Learn About Cardiomyopathic Lentiginosis

What is the definition of Cardiomyopathic Lentiginosis?

Noonan syndrome with multiple lentigines (formerly called LEOPARD syndrome) is a condition that affects many areas of the body. As the condition name suggests, Noonan syndrome with multiple lentigines is very similar to a condition called Noonan syndrome, and it can be difficult to tell the two disorders apart in early childhood. However, the features of these two conditions differ later in life. The characteristic features of Noonan syndrome with multiple lentigines include brown skin spots called lentigines that are similar to freckles, heart defects, widely spaced eyes (ocular hypertelorism), a sunken chest (pectus excavatum) or protruding chest (pectus carinatum), and short stature. These features vary, however, even among affected individuals in the same family. Not all individuals with Noonan syndrome with multiple lentigines have all the characteristic features of this condition.

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What are the causes of Cardiomyopathic Lentiginosis?

Variants (also known as mutations) in one of several genes can cause Noonan syndrome with multiple lentigines. Approximately 85 percent of individuals with this condition have mutations in the PTPN11 gene. Another 10 percent have mutations in the RAF1 gene. In rare cases, mutations in the BRAF or MAP2K1 gene have been found to cause this condition. The remaining individuals with Noonan syndrome with multiple lentigines do not have an identified mutation in any of these four genes. In these individuals, the cause of the condition is unknown.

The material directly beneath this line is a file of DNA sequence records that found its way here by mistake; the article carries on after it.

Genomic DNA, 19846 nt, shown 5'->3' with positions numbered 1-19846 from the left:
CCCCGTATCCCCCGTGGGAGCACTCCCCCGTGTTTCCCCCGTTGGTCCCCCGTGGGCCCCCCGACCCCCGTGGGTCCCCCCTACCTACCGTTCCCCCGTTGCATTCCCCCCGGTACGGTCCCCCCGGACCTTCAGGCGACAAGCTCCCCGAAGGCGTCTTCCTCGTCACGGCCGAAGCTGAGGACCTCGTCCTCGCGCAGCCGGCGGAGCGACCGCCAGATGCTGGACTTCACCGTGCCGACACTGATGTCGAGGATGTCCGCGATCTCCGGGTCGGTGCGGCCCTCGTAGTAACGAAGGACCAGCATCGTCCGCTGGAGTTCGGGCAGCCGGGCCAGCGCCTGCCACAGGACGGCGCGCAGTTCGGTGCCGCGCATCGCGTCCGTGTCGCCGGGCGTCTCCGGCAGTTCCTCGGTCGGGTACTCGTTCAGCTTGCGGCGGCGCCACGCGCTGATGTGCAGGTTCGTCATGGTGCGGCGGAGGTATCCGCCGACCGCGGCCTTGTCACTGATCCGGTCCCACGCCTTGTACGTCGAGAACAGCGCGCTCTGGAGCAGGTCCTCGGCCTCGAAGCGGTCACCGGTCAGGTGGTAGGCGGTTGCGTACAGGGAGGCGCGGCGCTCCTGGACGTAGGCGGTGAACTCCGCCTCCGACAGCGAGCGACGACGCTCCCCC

How prevalent is Cardiomyopathic Lentiginosis?

Noonan syndrome with multiple lentigines is thought to be a rare condition; approximately 200 cases have been reported worldwide.

Is Cardiomyopathic Lentiginosis an inherited disorder?

Noonan syndrome with multiple lentigines is inherited in an autosomal dominant pattern, which means one copy of the altered gene in each cell is sufficient to cause the condition. Some affected people inherit the variation from one affected parent. Other cases result from new variants in the gene and occur in people with no history of the condition in their family.

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What are the latest Cardiomyopathic Lentiginosis Clinical Trials?
Investigation Into the Natural History and Metabolic and Molecular Basis of RASopathies.
Summary: The RASopathies are a group of developmental disorders caused by genetic changes in the genes that compose the Ras/mitogen activated protein kinase (MAPK) pathway. New RASopathies are being diagnosed frequently. This pathway is essential in the regulation of the cell cycle and the determination of cell function. Thus, appropriate function of this pathway is critical to normal development. Each syn...
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Who are the sources who wrote this article ?

Published Date: February 22, 2022Published By: National Institutes of Health

What are the Latest Advances for Cardiomyopathic Lentiginosis?
Out-of-hospital cardiac arrest and survival in a patient with Noonan syndrome and multiple lentigines: a case report.
Summary: Out-of-hospital cardiac arrest and survival in a patient with Noonan syndrome and multiple lentigines: a case report.
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